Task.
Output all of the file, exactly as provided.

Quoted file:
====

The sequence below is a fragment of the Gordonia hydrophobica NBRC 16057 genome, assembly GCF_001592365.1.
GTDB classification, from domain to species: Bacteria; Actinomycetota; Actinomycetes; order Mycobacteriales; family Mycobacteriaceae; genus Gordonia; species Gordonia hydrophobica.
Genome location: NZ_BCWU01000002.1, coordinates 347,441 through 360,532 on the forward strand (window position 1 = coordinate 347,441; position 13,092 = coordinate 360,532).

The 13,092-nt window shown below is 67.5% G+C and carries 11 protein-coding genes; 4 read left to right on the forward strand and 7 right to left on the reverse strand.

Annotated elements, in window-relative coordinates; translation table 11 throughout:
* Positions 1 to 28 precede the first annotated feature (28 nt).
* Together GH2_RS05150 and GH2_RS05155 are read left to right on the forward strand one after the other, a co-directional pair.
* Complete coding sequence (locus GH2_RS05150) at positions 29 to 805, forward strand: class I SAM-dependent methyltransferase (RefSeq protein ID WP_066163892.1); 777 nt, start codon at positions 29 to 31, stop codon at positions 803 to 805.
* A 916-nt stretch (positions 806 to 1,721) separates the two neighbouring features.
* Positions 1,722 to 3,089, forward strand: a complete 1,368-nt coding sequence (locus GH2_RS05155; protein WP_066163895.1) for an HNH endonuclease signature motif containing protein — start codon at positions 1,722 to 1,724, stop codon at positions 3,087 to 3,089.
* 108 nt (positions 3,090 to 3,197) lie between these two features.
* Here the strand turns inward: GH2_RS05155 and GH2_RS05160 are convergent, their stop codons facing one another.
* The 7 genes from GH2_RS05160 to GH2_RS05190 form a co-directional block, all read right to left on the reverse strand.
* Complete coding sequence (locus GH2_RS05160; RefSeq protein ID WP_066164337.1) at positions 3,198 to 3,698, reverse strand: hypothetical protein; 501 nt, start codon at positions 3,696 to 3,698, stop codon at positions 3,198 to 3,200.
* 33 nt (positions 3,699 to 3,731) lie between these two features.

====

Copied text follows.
The sequence below is a fragment of the Gordonia hydrophobica NBRC 16057 genome, assembly GCF_001592365.1.
GTDB classification, from domain to species: Bacteria; Actinomycetota; Actinomycetes; order Mycobacteriales; family Mycobacteriaceae; genus Gordonia; species Gordonia hydrophobica.
Genome location: NZ_BCWU01000002.1, coordinates 347,441 through 360,532 on the forward strand (window position 1 = coordinate 347,441; position 13,092 = coordinate 360,532).

The 13,092-nt window shown below is 67.5% G+C and carries 11 protein-coding genes; 4 read left to right on the forward strand and 7 right to left on the reverse strand.

Annotated elements, in window-relative coordinates; translation table 11 throughout:
* Positions 1 to 28 precede the first annotated feature (28 nt).
* Together GH2_RS05150 and GH2_RS05155 are read left to right on the forward strand one after the other, a co-directional pair.
* Complete coding sequence (locus GH2_RS05150) at positions 29 to 805, forward strand: class I SAM-dependent methyltransferase (RefSeq protein ID WP_066163892.1); 777 nt, start codon at positions 29 to 31, stop codon at positions 803 to 805.
* A 916-nt stretch (positions 806 to 1,721) separates the two neighbouring features.
* Positions 1,722 to 3,089, forward strand: a complete 1,368-nt coding sequence (locus GH2_RS05155; protein WP_066163895.1) for an HNH endonuclease signature motif containing protein — start codon at positions 1,722 to 1,724, stop codon at positions 3,087 to 3,089.
* 108 nt (positions 3,090 to 3,197) lie between these two features.
* Here the strand turns inward: GH2_RS05155 and GH2_RS05160 are convergent, their stop codons facing one another.
* The 7 genes from GH2_RS05160 to GH2_RS05190 form a co-directional block, all read right to left on the reverse strand.
* Complete coding sequence (locus GH2_RS05160; RefSeq protein ID WP_066164337.1) at positions 3,198 to 3,698, reverse strand: hypothetical protein; 501 nt, start codon at positions 3,696 to 3,698, stop codon at positions 3,198 to 3,200.
* 33 nt (positions 3,699 to 3,731) lie between these two features.